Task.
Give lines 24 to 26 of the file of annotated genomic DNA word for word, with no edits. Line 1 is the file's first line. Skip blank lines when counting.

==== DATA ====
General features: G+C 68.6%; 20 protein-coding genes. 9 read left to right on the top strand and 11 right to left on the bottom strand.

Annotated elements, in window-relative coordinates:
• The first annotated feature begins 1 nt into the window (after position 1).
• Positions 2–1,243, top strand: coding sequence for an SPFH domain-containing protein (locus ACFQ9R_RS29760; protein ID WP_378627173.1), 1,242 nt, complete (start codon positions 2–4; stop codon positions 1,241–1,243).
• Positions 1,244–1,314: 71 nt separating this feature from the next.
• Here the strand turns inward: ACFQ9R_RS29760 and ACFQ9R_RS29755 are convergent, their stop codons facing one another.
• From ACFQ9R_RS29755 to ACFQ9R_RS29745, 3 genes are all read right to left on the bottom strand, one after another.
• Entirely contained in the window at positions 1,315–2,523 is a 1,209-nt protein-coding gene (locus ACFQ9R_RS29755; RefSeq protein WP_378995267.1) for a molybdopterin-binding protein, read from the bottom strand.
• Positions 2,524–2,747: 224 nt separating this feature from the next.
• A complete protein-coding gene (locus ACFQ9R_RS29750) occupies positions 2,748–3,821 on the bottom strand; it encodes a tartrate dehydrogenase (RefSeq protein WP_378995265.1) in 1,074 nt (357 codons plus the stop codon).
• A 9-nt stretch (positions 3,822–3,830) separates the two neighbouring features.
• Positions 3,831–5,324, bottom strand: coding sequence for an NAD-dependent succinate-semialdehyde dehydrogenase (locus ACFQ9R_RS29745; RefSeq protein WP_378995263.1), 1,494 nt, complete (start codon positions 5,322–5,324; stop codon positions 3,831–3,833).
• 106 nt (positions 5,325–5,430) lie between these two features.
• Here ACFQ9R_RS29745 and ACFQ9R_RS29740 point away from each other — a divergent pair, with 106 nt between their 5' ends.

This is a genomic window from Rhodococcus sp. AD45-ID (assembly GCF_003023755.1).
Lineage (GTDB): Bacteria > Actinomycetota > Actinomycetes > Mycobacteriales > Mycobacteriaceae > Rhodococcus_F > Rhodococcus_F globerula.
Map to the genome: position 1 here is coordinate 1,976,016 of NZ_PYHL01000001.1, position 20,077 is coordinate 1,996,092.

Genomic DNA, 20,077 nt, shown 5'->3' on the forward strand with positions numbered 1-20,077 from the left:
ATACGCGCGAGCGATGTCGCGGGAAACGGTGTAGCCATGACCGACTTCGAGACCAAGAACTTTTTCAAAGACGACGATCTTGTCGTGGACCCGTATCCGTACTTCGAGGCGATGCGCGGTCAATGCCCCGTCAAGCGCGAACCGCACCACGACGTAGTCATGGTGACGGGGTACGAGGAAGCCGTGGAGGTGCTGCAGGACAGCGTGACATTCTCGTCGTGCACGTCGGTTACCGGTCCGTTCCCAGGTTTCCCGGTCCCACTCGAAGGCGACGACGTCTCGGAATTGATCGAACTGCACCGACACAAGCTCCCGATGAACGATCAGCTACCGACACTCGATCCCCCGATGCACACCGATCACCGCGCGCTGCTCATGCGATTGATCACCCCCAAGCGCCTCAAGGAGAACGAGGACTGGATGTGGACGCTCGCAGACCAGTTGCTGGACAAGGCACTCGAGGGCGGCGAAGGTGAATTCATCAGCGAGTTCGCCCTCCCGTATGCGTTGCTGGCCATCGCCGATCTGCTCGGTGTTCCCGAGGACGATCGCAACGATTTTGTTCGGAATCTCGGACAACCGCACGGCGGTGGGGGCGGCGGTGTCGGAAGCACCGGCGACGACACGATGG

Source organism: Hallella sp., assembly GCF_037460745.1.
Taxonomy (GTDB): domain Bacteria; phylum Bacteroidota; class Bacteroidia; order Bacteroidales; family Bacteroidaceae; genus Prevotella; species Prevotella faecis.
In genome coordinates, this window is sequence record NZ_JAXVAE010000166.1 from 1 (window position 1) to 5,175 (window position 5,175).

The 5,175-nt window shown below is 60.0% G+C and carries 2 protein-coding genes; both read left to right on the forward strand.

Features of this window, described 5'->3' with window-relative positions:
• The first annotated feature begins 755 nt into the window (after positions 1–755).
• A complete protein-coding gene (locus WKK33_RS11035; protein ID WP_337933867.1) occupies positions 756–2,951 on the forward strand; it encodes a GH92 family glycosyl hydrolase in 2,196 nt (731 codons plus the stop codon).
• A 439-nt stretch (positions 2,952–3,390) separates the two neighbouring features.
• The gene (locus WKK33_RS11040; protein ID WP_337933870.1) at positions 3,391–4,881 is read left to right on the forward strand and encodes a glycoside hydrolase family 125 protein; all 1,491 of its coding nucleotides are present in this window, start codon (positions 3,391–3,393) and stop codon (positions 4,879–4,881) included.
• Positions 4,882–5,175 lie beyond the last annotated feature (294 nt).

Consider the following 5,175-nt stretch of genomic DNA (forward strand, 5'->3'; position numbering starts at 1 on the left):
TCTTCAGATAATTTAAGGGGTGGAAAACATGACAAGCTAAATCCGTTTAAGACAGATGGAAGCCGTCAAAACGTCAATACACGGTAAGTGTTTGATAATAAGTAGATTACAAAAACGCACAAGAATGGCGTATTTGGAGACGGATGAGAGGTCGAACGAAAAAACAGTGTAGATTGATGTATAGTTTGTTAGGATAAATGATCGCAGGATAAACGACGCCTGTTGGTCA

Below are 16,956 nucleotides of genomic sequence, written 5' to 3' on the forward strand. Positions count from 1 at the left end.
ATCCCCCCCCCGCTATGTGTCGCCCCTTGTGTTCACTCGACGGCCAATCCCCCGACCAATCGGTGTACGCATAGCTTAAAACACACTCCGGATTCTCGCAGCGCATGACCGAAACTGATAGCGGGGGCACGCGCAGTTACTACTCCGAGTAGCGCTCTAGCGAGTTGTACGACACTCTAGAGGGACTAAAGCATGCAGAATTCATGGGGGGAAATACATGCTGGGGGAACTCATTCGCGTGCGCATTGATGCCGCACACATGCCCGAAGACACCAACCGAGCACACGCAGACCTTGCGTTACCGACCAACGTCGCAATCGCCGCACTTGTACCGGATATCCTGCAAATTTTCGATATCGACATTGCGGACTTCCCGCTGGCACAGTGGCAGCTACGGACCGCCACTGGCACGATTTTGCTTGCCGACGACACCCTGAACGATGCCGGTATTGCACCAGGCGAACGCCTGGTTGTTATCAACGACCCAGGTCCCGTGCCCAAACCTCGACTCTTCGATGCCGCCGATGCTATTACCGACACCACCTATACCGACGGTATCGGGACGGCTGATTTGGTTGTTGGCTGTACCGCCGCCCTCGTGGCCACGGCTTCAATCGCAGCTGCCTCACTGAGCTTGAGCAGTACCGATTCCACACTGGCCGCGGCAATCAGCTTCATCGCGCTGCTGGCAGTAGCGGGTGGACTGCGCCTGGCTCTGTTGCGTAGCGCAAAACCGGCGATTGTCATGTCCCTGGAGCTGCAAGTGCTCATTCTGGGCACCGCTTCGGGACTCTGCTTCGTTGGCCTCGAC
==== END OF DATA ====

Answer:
Features of this window, described 5'->3' with window-relative positions:
• The first annotated feature begins 755 nt into the window (after positions 1–755).
• A complete protein-coding gene (locus WKK33_RS11035; protein ID WP_337933867.1) occupies positions 756–2,951 on the forward strand; it encodes a GH92 family glycosyl hydrolase in 2,196 nt (731 codons plus the stop codon).